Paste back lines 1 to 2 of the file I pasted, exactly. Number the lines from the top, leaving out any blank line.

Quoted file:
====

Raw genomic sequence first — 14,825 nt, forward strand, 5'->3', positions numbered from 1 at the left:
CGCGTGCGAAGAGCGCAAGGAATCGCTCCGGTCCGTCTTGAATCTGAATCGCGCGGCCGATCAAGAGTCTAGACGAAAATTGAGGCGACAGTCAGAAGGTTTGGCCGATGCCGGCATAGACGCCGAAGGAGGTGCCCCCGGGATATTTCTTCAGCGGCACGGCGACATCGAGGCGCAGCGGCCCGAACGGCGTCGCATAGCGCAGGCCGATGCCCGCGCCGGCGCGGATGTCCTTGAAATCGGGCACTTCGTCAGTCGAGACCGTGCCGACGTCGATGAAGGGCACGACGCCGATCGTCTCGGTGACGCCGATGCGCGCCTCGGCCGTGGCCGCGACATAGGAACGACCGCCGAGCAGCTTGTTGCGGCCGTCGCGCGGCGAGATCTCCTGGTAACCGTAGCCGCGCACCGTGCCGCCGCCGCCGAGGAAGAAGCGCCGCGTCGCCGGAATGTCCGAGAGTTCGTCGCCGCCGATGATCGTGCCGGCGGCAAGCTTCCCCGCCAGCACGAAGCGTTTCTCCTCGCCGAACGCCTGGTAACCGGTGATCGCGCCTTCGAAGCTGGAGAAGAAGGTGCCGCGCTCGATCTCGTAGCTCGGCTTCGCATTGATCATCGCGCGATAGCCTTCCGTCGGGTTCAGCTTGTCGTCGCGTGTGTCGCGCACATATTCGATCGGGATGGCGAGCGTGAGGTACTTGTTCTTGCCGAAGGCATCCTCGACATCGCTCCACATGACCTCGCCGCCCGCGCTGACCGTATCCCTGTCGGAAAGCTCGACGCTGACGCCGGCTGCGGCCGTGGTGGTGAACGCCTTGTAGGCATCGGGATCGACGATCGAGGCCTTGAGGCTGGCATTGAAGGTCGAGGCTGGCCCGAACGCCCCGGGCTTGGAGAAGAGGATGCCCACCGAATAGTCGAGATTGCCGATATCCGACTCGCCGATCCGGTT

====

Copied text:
Raw genomic sequence first — 14,825 nt, forward strand, 5'->3', positions numbered from 1 at the left:
CGCGTGCGAAGAGCGCAAGGAATCGCTCCGGTCCGTCTTGAATCTGAATCGCGCGGCCGATCAAGAGTCTAGACGAAAATTGAGGCGACAGTCAGAAGGTTTGGCCGATGCCGGCATAGACGCCGAAGGAGGTGCCCCCGGGATATTTCTTCAGCGGCACGGCGACATCGAGGCGCAGCGGCCCGAACGGCGTCGCATAGCGCAGGCCGATGCCCGCGCCGGCGCGGATGTCCTTGAAATCGGGCACTTCGTCAGTCGAGACCGTGCCGACGTCGATGAAGGGCACGACGCCGATCGTCTCGGTGACGCCGATGCGCGCCTCGGCCGTGGCCGCGACATAGGAACGACCGCCGAGCAGCTTGTTGCGGCCGTCGCGCGGCGAGATCTCCTGGTAACCGTAGCCGCGCACCGTGCCGCCGCCGCCGAGGAAGAAGCGCCGCGTCGCCGGAATGTCCGAGAGTTCGTCGCCGCCGATGATCGTGCCGGCGGCAAGCTTCCCCGCCAGCACGAAGCGTTTCTCCTCGCCGAACGCCTGGTAACCGGTGATCGCGCCTTCGAAGCTGGAGAAGAAGGTGCCGCGCTCGATCTCGTAGCTCGGCTTCGCATTGATCATCGCGCGATAGCCTTCCGTCGGGTTCAGCTTGTCGTCGCGTGTGTCGCGCACATATTCGATCGGGATGGCGAGCGTGAGGTACTTGTTCTTGCCGAAGGCATCCTCGACATCGCTCCACATGACCTCGCCGCCCGCGCTGACCGTATCCCTGTCGGAAAGCTCGACGCTGACGCCGGCTGCGGCCGTGGTGGTGAACGCCTTGTAGGCATCGGGATCGACGATCGAGGCCTTGAGGCTGGCATTGAAGGTCGAGGCTGGCCCGAACGCCCCGGGCTTGGAGAAGAGGATGCCCACCGAATAGTCGAGATTGCCGATATCCGACTCGCCGATCCGGTT